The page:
The similarities between Valentina Lisitsa and Justin Bieber were noted years ago.
- They’re self-made stars
- They get millions of hits on youtube
- Their overconfidence has led them into trouble
Perhaps Lisitsa needs to have a celebrity roast, as she seeks forgiveness and redemption in the public eye. Right now? She appears unrepentant, unaware that her tweets are in any way problematic.
No, I haven’t seen the tweets in question (except for a couple), but on CBC’s afternoon drive-home show Here and Now, the Toronto Symphony’s Jeff Melanson gave an interview in which he claimed that the Lisitsa dossier contains over 200 offensive tweets, quoting a couple on air.
I miss the good old days, when it was clear who was right and wrong. When Baryshnikov defected here in Toronto, we knew that the USSR were the villains, the artists the heroes of the story. It’s not so clear now, however. However offensive the remarks may be –and I’m not arguing with Melanson—I wanted to hear her play the piano, not speak. While we’re talking about Bieber (let alone popular culture), nobody usually cares when an artist sometimes transgresses. Indeed, that’s a great way to generate publicity & buzz. We’re always hearing about actors and rappers getting in trouble with the law or worse. On this occasion I congratulate Melanson for a canny choice, that will increase the attention –and ticket sales—for this concert even as he manages to take the high road. At the same time I’m frustrated, because I was looking forward to hearing Lisitsa. I love Wagner’s music too, speaking of people with views that offend some people.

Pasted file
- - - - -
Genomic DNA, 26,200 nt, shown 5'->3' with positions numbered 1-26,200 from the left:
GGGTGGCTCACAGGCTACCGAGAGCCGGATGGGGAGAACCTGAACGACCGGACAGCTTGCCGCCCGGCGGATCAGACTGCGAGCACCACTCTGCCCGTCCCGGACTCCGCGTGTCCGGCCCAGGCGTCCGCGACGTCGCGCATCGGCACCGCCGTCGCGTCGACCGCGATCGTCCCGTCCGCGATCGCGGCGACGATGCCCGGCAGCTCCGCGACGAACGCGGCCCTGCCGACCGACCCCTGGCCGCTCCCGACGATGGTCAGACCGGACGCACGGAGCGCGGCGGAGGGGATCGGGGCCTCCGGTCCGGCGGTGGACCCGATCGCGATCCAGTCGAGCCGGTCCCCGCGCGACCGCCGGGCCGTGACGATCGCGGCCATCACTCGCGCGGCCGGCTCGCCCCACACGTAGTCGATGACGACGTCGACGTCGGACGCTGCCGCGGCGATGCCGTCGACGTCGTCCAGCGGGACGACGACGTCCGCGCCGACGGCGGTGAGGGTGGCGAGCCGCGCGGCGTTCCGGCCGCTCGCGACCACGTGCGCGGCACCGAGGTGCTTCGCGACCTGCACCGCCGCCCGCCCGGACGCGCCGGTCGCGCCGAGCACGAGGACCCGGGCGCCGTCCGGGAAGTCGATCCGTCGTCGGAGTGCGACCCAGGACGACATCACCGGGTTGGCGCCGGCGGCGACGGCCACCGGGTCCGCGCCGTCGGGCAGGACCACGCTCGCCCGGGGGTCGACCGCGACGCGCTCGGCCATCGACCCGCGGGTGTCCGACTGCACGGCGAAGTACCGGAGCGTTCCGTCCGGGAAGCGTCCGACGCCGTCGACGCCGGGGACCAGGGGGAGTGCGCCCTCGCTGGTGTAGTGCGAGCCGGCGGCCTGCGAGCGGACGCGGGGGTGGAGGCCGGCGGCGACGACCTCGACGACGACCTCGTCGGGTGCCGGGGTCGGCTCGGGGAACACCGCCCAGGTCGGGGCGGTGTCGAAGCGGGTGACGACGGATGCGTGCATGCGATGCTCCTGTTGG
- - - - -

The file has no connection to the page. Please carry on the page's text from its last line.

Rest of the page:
A friend of mine observed that the precedent for this cancellation may be the decision by Peter Gelb of the Metropolitan Opera to omit John Adams’ Death of Klinghoffer from the high definition broadcast schedule. Gelb couldn’t ignore pressure from groups calling the opera anti-Semitic.
Lost in all of this is the music. It’s not about Mahler or Rachmaninoff anymore.
Stewart Goodyear and Valentina Lisitsa are both wonderful artists, indeed I mentioned them both in a piece awhile ago, assessing the best pianistic talents in history. I regret that Goodyear’s performance is in some ways overshadowed by the sensational story. Similarly, Jukka-Pekka Saraste’s return to his old orchestra to conduct Mahler’s titanic Fifth Symphony is almost an after-thought: a work that dwarfs the piano concerto at the centre of the story.